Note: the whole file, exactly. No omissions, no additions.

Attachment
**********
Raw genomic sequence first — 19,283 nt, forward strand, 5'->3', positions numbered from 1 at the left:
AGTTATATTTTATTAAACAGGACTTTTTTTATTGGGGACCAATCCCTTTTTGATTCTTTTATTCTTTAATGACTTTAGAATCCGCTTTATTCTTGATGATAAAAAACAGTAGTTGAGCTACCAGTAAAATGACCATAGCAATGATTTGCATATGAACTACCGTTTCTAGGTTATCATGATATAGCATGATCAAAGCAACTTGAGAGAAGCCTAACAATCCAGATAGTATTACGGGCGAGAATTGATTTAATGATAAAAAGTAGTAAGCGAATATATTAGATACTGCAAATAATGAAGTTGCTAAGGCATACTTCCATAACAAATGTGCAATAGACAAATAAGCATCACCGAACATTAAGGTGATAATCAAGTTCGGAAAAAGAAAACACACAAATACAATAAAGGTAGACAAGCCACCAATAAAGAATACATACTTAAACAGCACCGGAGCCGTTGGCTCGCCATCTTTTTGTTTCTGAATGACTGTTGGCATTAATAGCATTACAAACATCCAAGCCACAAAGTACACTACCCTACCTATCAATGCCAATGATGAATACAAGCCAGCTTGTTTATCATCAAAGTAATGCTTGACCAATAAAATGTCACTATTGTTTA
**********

Raw genomic sequence first — 19,283 nt, forward strand, 5'->3', positions numbered from 1 at the left:
AGTTATATTTTATTAAACAGGACTTTTTTTATTGGGGACCAATCCCTTTTTGATTCTTTTATTCTTTAATGACTTTAGAATCCGCTTTATTCTTGATGATAAAAAACAGTAGTTGAGCTACCAGTAAAATGACCATAGCAATGATTTGCATATGAACTACCGTTTCTAGGTTATCATGATATAGCATGATCAAAGCAACTTGAGAGAAGCCTAACAATCCAGATAGTATTACGGGCGAGAATTGATTTAATGATAAAAAGTAGTAAGCGAATATATTAGATACTGCAAATAATGAAGTTGCTAAGGCATACTTCCATAACAAATGTGCAATAGACAAATAAGCATCACCGAACATTAAGGTGATAATCAAGTTCGGAAAAAGAAAACACACAAATACAATAAAGGTAGACAAGCCACCAATAAAGAATACATACTTAAACAGCACCGGAGCCGTTGGCTCGCCATCTTTTTGTTTCTGAATGACTGTTGGCATTAATAGCATTACAAACATCCAAGCCACAAAGTACACTACCCTACCTATCAATGCCAATGATGAATACAAGCCAGCTTGTTTATCATCAAAGTAATGCTTGACCAATAAAATGTCACTATTGTTTA